This long passage, almost a tirade, was omitted from the third and later
editions (see the textual variants).
It is one of the clear occasions where Mary Shelley reveals herself as her
father's daughter, justifying the Quarterly Review's
attack on her novel for its Godwinian politics. For Godwin's treatment of retribution, see Political Justice, Book VII ("Of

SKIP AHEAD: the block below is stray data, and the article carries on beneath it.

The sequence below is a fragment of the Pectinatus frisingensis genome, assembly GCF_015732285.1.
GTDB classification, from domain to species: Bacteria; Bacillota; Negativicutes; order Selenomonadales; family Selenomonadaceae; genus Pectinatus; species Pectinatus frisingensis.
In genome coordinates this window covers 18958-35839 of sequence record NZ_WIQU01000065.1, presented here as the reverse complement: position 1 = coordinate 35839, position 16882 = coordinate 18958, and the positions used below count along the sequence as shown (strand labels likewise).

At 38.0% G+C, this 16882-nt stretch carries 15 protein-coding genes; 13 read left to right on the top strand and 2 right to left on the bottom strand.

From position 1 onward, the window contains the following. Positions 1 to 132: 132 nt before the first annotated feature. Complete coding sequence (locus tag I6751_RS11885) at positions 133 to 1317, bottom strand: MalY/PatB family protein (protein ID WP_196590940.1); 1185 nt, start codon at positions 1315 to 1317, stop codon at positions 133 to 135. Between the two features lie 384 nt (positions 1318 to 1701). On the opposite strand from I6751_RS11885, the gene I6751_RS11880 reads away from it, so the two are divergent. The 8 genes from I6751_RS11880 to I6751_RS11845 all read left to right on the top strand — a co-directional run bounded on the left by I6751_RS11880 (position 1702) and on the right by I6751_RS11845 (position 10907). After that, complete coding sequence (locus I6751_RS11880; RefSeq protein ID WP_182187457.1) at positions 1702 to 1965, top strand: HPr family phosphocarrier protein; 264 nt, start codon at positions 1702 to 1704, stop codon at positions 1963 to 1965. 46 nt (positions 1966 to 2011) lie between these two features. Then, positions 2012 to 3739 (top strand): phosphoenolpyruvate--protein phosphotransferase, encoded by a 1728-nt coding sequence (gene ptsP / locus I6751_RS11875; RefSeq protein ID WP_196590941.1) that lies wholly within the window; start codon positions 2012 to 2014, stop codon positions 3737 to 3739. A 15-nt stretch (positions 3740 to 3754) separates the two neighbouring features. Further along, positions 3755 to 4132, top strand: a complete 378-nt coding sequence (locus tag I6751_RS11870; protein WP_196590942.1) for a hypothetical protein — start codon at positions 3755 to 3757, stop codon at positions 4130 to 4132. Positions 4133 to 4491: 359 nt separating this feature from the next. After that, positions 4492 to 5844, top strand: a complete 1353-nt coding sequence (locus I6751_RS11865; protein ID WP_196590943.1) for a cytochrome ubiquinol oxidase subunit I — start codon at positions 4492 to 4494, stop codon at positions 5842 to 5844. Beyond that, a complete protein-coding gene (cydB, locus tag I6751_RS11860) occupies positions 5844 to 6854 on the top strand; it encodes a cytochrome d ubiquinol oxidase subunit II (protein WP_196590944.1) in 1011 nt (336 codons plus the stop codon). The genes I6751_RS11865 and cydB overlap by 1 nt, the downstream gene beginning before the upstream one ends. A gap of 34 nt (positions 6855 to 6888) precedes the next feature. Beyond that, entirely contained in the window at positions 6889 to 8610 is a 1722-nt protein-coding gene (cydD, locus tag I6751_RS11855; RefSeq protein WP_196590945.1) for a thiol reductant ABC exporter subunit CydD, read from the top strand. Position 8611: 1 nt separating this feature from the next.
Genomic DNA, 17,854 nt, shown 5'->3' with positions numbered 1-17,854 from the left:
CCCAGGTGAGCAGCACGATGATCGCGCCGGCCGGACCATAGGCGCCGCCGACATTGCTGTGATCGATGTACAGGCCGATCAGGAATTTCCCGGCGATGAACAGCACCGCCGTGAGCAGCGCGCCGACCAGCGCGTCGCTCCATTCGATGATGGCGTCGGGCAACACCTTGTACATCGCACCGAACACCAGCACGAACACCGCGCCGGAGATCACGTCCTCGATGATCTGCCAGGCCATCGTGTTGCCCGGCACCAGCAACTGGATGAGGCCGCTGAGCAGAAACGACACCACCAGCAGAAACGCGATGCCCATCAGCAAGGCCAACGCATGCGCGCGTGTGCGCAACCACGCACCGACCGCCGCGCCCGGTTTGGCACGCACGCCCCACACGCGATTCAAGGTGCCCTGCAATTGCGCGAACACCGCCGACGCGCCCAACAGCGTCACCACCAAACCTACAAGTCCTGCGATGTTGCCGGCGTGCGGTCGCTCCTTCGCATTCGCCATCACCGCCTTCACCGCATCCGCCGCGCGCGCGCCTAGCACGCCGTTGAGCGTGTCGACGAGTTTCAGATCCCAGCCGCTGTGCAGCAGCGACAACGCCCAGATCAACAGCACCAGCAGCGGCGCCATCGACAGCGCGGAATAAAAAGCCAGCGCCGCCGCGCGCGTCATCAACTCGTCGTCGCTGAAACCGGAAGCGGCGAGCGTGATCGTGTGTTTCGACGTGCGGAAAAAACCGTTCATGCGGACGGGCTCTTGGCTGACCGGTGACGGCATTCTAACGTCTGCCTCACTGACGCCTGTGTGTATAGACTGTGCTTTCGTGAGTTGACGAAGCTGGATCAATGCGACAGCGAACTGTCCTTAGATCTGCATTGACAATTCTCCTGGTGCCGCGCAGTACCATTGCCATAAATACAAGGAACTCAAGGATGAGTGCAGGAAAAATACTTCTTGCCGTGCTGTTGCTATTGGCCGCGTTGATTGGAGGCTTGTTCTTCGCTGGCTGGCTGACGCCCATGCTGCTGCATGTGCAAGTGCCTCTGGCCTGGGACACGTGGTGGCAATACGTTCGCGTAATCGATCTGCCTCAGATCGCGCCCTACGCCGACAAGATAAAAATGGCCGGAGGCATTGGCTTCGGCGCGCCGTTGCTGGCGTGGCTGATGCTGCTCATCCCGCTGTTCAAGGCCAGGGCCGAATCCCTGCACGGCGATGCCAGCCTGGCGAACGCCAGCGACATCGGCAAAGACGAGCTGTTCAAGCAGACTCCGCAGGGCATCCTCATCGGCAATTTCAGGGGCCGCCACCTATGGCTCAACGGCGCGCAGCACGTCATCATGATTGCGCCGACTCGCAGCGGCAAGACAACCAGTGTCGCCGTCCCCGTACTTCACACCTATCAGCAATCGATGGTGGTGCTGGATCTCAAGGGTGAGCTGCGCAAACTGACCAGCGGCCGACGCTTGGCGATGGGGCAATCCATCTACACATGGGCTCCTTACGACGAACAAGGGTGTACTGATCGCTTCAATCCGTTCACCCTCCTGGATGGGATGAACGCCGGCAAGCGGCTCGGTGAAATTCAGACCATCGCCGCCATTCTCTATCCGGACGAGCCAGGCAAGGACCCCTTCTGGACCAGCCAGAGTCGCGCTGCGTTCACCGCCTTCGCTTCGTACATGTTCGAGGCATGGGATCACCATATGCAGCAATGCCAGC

Crimes and Punishments"), particularly Chapter 4, "Of the Application of